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Indoor Steel

Mr. Completely is preparing to once again head to the European Steel Championship in Holland. What intrigues me is that the entire event is conducted at an indoor shooting range. It looks like they surround the steel with a ring that would appear to prevent ricochet and splatter. I actually talked to Mr. C. about this in Reno, and he assured me you could step up a steel course on an indoor range that was safe,. The Dutch certainly seem to be doing it! Given that Steel Challenge competition rules don’t require draw from holster for rimfire, it’s at least one speed game we might be able to do at my club if people could be convinced it could be done safely. When I tired Steel Challenge out at the Gun Blogger Rendezvous in Reno, it sure was a lot of fun.

3 Responses to “Indoor Steel”

  1. Sendarius says:

    For a number of years, the police here in Western Australia insisted that all steel targets used in IPSC shoots have a surrounding shroud to prevent splatter being a danger to competitors and spectators.

    Interestingly, other pistol matches using the same targets did not have to have the shrouds.

    When we clearly demonstrated that the shrouds in fact INCREASED the chances of splatter bouncing back at the shooter, we were instructed to remove them.

  2. In Holland they shoot all classes indoors at steel, including centerfire. Under Steel Challenge rules, all centerfire classes start from a holster, though.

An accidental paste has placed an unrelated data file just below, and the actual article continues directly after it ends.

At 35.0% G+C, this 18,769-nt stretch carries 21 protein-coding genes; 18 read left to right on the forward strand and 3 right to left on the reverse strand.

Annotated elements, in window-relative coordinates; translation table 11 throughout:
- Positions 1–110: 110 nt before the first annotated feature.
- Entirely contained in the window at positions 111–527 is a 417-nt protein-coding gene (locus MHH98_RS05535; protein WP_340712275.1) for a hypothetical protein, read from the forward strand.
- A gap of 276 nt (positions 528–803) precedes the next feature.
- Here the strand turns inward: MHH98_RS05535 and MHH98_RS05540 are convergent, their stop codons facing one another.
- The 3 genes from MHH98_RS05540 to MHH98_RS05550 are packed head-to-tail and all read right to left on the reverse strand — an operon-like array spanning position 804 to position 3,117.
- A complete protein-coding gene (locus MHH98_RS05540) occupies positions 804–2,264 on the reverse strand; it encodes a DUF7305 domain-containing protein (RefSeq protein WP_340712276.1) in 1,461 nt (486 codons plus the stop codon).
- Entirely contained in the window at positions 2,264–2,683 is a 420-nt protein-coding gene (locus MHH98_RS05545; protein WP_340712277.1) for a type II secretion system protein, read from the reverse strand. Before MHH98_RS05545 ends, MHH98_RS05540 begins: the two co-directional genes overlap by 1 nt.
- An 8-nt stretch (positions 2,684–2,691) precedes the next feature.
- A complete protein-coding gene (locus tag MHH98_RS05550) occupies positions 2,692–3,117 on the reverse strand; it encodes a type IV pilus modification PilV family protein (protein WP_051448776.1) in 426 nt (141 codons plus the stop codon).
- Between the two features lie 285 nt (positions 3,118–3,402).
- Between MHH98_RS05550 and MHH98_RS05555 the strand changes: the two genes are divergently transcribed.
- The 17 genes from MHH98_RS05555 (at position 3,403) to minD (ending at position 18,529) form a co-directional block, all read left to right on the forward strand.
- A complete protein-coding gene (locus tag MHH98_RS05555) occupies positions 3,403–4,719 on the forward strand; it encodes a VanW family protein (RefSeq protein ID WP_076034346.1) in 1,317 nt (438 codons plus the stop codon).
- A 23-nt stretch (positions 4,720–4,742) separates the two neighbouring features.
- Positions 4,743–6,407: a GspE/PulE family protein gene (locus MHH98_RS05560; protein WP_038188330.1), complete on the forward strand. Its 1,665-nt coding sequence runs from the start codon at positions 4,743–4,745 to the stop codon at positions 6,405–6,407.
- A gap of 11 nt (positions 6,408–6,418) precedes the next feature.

The rings around the round plates are car tires with the sidewalls cut out. Around the rectangular plates the shields are steel. The primary reason was to protect the light bulbs on the ceiling, and the flood lights on the floor in front of each target. When the bullet strikes the target it shatters into a million (+/-) tiny lead flakes that stay in the plane of the plate. This assumes that there are no pock marks in the steel. If there are pock marks, lead can go just about anywhere if the bullet strikes the pockmark just right. That’s why making your targets out of armor plate is a good idea.

    Have you suggested to your club that they should send someone over to Holland on a fact finding trip?

    Mr. C.

  3. Sendarius says:

    Mr Completely is right about the million (+/-) pieces of spatter typically staying in the plane of the plate.

    We found and demonstrated to the idiot-thorities that putting another plane of steel orthogonal to the plane of the plate meant that splatter was now re-directed in the up range and down range directions.

    Most of the time the lead pieces were small enough and of sufficiently low energy that it wasn’t a problem – BUT, all too often a larger chunk of lead came whistling back at the shooter.

    As to using tyres – they proved to be worse than steel because the natural resilience absorbed the energy of the fragments and then launched the whole chunk rather than breaking it smaller on impact.

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